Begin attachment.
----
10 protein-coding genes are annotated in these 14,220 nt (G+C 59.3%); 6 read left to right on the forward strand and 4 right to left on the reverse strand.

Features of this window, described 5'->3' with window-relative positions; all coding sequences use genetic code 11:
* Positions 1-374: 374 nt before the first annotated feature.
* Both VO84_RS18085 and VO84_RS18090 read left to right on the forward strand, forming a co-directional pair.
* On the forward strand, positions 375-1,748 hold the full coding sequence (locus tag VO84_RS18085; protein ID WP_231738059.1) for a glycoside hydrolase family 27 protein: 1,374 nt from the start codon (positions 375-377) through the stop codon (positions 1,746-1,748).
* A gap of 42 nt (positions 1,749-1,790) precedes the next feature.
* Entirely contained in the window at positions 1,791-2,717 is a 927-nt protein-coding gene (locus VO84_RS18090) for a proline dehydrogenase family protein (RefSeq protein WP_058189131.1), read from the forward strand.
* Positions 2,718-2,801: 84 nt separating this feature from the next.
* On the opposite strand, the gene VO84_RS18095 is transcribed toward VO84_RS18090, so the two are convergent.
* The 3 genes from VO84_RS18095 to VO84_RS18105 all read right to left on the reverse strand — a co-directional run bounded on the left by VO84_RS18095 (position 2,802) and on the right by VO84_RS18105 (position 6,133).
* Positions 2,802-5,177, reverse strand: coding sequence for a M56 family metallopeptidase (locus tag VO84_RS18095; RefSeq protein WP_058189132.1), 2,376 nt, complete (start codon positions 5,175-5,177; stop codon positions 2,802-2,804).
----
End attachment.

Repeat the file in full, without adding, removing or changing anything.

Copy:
10 protein-coding genes are annotated in these 14,220 nt (G+C 59.3%); 6 read left to right on the forward strand and 4 right to left on the reverse strand.

Features of this window, described 5'->3' with window-relative positions; all coding sequences use genetic code 11:
* Positions 1-374: 374 nt before the first annotated feature.
* Both VO84_RS18085 and VO84_RS18090 read left to right on the forward strand, forming a co-directional pair.
* On the forward strand, positions 375-1,748 hold the full coding sequence (locus tag VO84_RS18085; protein ID WP_231738059.1) for a glycoside hydrolase family 27 protein: 1,374 nt from the start codon (positions 375-377) through the stop codon (positions 1,746-1,748).
* A gap of 42 nt (positions 1,749-1,790) precedes the next feature.
* Entirely contained in the window at positions 1,791-2,717 is a 927-nt protein-coding gene (locus VO84_RS18090) for a proline dehydrogenase family protein (RefSeq protein WP_058189131.1), read from the forward strand.
* Positions 2,718-2,801: 84 nt separating this feature from the next.
* On the opposite strand, the gene VO84_RS18095 is transcribed toward VO84_RS18090, so the two are convergent.
* The 3 genes from VO84_RS18095 to VO84_RS18105 all read right to left on the reverse strand — a co-directional run bounded on the left by VO84_RS18095 (position 2,802) and on the right by VO84_RS18105 (position 6,133).
* Positions 2,802-5,177, reverse strand: coding sequence for a M56 family metallopeptidase (locus tag VO84_RS18095; RefSeq protein WP_058189132.1), 2,376 nt, complete (start codon positions 5,175-5,177; stop codon positions 2,802-2,804).